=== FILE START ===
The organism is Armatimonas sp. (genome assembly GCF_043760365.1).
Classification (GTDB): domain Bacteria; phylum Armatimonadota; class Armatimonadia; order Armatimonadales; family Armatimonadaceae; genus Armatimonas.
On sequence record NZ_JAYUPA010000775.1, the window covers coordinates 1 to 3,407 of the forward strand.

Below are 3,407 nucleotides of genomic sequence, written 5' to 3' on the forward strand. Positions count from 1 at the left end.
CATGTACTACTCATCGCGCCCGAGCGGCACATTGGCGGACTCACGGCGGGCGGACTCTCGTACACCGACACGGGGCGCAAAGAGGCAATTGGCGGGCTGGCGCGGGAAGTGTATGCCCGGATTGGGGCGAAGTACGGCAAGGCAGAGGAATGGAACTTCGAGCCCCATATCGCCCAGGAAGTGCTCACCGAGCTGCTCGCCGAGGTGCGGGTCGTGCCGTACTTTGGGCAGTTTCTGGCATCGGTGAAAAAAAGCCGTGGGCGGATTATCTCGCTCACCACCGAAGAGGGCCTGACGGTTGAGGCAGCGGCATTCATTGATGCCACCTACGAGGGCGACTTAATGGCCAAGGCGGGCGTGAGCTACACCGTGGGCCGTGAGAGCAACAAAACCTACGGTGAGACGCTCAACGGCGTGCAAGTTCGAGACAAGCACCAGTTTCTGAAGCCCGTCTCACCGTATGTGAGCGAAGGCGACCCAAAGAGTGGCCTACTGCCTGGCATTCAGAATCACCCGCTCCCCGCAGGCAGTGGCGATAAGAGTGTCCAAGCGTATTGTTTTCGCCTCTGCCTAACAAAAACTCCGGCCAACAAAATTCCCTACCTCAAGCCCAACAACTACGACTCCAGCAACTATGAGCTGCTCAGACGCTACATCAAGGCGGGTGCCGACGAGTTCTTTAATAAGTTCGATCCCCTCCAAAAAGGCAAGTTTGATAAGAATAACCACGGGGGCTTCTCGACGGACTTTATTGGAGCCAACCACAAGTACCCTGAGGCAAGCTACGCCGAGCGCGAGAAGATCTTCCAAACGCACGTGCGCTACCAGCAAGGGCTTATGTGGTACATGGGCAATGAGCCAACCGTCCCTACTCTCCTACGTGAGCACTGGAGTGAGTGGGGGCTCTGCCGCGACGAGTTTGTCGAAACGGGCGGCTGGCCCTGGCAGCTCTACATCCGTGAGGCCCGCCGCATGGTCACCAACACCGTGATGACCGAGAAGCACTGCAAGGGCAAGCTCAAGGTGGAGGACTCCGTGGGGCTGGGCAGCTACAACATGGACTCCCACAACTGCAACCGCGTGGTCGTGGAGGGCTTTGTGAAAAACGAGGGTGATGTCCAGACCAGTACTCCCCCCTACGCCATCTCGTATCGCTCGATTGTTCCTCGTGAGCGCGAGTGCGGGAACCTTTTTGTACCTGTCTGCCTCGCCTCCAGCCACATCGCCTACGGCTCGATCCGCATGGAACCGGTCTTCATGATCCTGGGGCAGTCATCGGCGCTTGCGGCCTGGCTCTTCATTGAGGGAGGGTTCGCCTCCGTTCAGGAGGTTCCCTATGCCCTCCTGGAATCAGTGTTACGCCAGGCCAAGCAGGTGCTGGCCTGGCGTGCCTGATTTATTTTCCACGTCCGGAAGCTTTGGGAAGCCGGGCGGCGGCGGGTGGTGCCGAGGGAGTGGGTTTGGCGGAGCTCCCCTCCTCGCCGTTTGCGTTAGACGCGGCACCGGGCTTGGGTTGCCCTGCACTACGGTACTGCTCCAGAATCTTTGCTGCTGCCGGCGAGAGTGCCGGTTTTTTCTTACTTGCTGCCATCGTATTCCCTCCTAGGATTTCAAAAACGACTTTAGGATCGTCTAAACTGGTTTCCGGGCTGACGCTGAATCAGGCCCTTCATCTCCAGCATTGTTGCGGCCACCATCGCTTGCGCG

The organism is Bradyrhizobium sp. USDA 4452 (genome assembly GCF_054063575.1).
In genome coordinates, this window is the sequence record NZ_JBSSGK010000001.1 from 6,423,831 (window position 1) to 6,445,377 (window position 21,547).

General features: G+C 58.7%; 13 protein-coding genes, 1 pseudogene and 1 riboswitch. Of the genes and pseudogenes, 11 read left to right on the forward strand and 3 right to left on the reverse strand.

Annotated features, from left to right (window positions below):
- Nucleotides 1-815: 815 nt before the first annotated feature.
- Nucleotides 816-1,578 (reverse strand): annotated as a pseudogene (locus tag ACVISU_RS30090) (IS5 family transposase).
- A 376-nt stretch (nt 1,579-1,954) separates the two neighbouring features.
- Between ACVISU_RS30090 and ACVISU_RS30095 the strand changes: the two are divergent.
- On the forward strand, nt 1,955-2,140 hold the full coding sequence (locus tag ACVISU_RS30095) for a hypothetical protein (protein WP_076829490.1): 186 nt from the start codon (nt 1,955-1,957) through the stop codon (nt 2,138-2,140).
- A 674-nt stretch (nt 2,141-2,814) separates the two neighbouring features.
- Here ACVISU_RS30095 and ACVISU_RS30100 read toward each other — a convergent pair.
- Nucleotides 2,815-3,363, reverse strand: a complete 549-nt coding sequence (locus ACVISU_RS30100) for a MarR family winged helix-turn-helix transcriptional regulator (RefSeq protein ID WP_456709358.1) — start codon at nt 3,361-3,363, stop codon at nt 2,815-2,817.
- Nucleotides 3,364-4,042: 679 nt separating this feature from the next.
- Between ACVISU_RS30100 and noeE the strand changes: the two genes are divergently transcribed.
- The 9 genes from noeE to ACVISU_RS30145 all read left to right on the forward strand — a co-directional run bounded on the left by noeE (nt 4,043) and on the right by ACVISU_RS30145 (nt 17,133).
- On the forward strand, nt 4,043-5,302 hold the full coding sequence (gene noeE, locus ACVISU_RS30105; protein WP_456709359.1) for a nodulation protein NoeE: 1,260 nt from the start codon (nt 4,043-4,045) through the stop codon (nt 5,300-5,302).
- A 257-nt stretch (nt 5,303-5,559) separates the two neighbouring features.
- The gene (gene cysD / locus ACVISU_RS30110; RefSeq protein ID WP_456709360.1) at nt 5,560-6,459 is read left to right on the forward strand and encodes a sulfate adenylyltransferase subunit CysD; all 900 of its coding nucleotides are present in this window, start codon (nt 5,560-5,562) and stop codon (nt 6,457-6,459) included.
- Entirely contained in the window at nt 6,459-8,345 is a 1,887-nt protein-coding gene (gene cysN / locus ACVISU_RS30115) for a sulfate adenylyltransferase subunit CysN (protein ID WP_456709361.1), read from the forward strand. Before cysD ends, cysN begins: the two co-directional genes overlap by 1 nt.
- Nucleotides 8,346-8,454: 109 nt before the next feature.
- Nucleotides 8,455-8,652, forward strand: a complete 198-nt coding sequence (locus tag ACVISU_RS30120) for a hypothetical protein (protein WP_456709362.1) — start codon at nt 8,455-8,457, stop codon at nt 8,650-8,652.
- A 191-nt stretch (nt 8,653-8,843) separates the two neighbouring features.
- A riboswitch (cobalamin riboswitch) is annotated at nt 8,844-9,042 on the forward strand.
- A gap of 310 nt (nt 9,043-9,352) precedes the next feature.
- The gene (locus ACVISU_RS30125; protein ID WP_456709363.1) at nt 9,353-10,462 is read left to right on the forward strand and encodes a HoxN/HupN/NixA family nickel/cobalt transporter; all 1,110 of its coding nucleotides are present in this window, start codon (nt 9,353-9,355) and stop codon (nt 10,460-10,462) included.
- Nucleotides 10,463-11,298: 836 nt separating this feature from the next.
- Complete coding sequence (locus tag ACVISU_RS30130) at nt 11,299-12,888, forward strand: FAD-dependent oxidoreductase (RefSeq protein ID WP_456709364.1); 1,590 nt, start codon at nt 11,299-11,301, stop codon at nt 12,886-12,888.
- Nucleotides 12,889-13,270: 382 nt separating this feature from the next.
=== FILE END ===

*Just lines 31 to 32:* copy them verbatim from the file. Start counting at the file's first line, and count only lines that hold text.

- Nucleotides 10,463-11,298: 836 nt separating this feature from the next.
- Complete coding sequence (locus tag ACVISU_RS30130) at nt 11,299-12,888, forward strand: FAD-dependent oxidoreductase (RefSeq protein ID WP_456709364.1); 1,590 nt, start codon at nt 11,299-11,301, stop codon at nt 12,886-12,888.